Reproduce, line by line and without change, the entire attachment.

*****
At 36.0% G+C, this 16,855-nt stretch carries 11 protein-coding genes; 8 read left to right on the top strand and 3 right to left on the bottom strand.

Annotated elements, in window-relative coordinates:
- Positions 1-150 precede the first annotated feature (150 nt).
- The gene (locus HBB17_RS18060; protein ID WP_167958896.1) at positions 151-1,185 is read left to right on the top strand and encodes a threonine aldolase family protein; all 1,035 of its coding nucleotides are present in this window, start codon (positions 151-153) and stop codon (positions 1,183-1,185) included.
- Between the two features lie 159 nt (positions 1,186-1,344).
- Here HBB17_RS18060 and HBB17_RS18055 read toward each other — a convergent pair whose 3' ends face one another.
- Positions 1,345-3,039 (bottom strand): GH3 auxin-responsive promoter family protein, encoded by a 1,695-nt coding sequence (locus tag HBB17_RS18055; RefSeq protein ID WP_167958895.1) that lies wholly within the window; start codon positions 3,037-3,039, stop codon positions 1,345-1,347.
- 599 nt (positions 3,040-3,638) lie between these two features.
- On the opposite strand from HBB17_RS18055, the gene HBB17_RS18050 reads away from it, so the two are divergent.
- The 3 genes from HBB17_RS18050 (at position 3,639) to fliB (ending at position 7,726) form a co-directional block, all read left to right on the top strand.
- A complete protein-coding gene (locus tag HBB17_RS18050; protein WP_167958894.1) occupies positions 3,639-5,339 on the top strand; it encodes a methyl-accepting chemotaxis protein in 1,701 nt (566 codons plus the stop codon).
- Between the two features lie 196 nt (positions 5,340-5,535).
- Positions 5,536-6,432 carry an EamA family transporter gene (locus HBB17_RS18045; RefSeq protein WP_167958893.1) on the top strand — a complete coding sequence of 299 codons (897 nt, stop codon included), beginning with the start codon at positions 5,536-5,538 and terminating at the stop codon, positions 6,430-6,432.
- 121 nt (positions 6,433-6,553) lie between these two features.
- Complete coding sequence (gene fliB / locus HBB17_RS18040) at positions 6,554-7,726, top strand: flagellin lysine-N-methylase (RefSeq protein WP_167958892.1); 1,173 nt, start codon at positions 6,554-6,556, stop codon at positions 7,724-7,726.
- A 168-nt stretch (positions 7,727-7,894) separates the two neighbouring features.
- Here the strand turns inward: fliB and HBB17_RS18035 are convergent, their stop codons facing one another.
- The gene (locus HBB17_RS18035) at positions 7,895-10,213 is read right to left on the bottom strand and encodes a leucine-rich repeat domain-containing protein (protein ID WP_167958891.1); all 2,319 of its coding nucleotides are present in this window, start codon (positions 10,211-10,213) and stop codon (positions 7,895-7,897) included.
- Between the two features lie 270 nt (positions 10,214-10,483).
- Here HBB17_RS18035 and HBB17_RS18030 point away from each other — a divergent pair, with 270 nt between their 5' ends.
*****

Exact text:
At 36.0% G+C, this 16,855-nt stretch carries 11 protein-coding genes; 8 read left to right on the top strand and 3 right to left on the bottom strand.

Annotated elements, in window-relative coordinates:
- Positions 1-150 precede the first annotated feature (150 nt).
- The gene (locus HBB17_RS18060; protein ID WP_167958896.1) at positions 151-1,185 is read left to right on the top strand and encodes a threonine aldolase family protein; all 1,035 of its coding nucleotides are present in this window, start codon (positions 151-153) and stop codon (positions 1,183-1,185) included.
- Between the two features lie 159 nt (positions 1,186-1,344).
- Here HBB17_RS18060 and HBB17_RS18055 read toward each other — a convergent pair whose 3' ends face one another.
- Positions 1,345-3,039 (bottom strand): GH3 auxin-responsive promoter family protein, encoded by a 1,695-nt coding sequence (locus tag HBB17_RS18055; RefSeq protein ID WP_167958895.1) that lies wholly within the window; start codon positions 3,037-3,039, stop codon positions 1,345-1,347.
- 599 nt (positions 3,040-3,638) lie between these two features.
- On the opposite strand from HBB17_RS18055, the gene HBB17_RS18050 reads away from it, so the two are divergent.
- The 3 genes from HBB17_RS18050 (at position 3,639) to fliB (ending at position 7,726) form a co-directional block, all read left to right on the top strand.
- A complete protein-coding gene (locus tag HBB17_RS18050; protein WP_167958894.1) occupies positions 3,639-5,339 on the top strand; it encodes a methyl-accepting chemotaxis protein in 1,701 nt (566 codons plus the stop codon).
- Between the two features lie 196 nt (positions 5,340-5,535).
- Positions 5,536-6,432 carry an EamA family transporter gene (locus HBB17_RS18045; RefSeq protein WP_167958893.1) on the top strand — a complete coding sequence of 299 codons (897 nt, stop codon included), beginning with the start codon at positions 5,536-5,538 and terminating at the stop codon, positions 6,430-6,432.
- 121 nt (positions 6,433-6,553) lie between these two features.
- Complete coding sequence (gene fliB / locus HBB17_RS18040) at positions 6,554-7,726, top strand: flagellin lysine-N-methylase (RefSeq protein WP_167958892.1); 1,173 nt, start codon at positions 6,554-6,556, stop codon at positions 7,724-7,726.
- A 168-nt stretch (positions 7,727-7,894) separates the two neighbouring features.
- Here the strand turns inward: fliB and HBB17_RS18035 are convergent, their stop codons facing one another.
- The gene (locus HBB17_RS18035) at positions 7,895-10,213 is read right to left on the bottom strand and encodes a leucine-rich repeat domain-containing protein (protein ID WP_167958891.1); all 2,319 of its coding nucleotides are present in this window, start codon (positions 10,211-10,213) and stop codon (positions 7,895-7,897) included.
- Between the two features lie 270 nt (positions 10,214-10,483).
- Here HBB17_RS18035 and HBB17_RS18030 point away from each other — a divergent pair, with 270 nt between their 5' ends.